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dc.contributor.authorKostner, K.en_US
dc.contributor.authorMarkwell, Katherineen_US
dc.contributor.authorO'Donoghue, Leanneen_US
dc.contributor.authorSomerset, Shawnen_US
dc.contributor.authorSpencer, Melindaen_US
dc.date.accessioned2017-04-04T15:03:29Z
dc.date.available2017-04-04T15:03:29Z
dc.date.issued2007en_US
dc.date.modified2008-05-15T09:40:40Z
dc.identifier.issn03141004en_US
dc.identifier.urihttp://hdl.handle.net/10072/18816
dc.description.abstractBackground- MEDOW is an 18-month randomised trial comparing effects of a low fat versus a monounsaturated fatty acid (MUFA)-enriched diet (35-40%E as fat, mainly from macadamia nuts) on cardiometabolic (CM) health indicators (body weight, lipidaemia, endothelial function and glycaemia). These diets plus physical activity (PA) plans according to Australian National PA Guidelines will be given to 60 overweight/obese, but otherwise healthy adults. Intrinsic Motivation Theory will be used as a guiding framework to identify themes related to program adherence and CM outcomes. Objectives- To describe characteristics of volunteers for inclusion in the MEDOW trial, and to summarise baseline CM characteristics of the subpopulation accepted into the trial. Design- Cross-sectional; Respondents to local newspaper ads for volunteers in a weight loss study. Outcomes- Of 116 volunteers expressing interest to date, 29 (25%) met inclusion criteria for the study, and consented to participate. Their mean BMI was 35.2 (range 27.5-43.5), with 48% and 52% being overweight and obese, respectively. Mean total, HDL and LDL cholesterol levels were 5.2 (range 4.1-6.7), 1.5 (range 0.9-2.6) and 3.1 (range 2.0-4.8) mmol/L, respectively. Baseline levels of C-reactive protein, IL-6 and Lp(a) were also taken. Of those excluded (n=87), 8 (no reason given) and 9 (personal reasons) dropped out before screening. The most common reason for screening out (27%) was the presence of a medical condition requiring medication (hypertension, glucose intolerance, hypercholesterolaemia, arthritis, depression, and diabetes). Several volunteers had personal contact with included subjects, which compromised randomisation. Food sensitivities and fish oil supplementation also were common reasons for exclusion. Conclusions- Volunteers screened out of clinical trials are a rich, but underutilised, source of information on enhancing reach and effectiveness of community-based lifestyle interventions. These data indicate a range of sub-populations of overweight subjects, with differing health risk profiles, often requiring tailored interventions.en_US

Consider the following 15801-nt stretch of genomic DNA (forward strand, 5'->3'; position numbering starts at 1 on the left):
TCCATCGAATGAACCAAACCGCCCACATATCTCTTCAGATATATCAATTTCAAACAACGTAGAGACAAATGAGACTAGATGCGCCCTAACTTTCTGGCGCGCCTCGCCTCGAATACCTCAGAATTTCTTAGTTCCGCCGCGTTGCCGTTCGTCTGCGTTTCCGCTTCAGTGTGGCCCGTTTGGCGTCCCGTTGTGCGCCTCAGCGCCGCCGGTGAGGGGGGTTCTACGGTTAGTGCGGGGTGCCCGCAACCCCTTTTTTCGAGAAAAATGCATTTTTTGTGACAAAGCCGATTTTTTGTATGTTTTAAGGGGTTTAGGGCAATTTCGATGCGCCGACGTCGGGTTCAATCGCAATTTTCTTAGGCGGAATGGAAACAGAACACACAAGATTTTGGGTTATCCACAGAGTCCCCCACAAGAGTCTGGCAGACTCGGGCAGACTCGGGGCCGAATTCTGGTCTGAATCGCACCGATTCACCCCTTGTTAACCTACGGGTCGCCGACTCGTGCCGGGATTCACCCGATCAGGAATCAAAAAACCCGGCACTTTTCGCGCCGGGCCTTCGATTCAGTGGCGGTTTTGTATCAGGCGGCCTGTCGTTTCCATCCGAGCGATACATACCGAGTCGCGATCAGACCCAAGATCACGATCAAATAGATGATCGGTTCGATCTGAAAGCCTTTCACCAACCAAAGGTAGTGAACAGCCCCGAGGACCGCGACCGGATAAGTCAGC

dc.description.publicationstatusYesen_AU
dc.languageEnglishen_US
dc.language.isoen_AU
dc.publisherHEC Pressen_US
dc.publisher.placeMelbourneen_US
dc.relation.ispartofstudentpublicationNen_AU
dc.relation.ispartofpagefromS91en_US
dc.relation.ispartofpagetoS91en_US
dc.relation.ispartofissue3en_AU
dc.relation.ispartofjournalAsia Pacific Journal of Clinical Nutritionen_US
dc.relation.ispartofvolume16en_US
dc.rights.retentionYen_AU
dc.subject.fieldofresearchcode321205en_US
dc.titleThe M.E.D.O.W. (Macadamia Enriched Diets for Overweight subjects) study: Baseline characteristics of volunteers for a community-based weight loss trial.en_US
dc.typeJournal articleen_US
dc.type.descriptionC3 - Letter or Noteen_US
dc.type.codeC - Journal Articlesen_US
gro.date.issued2007
gro.hasfulltextNo Full Text


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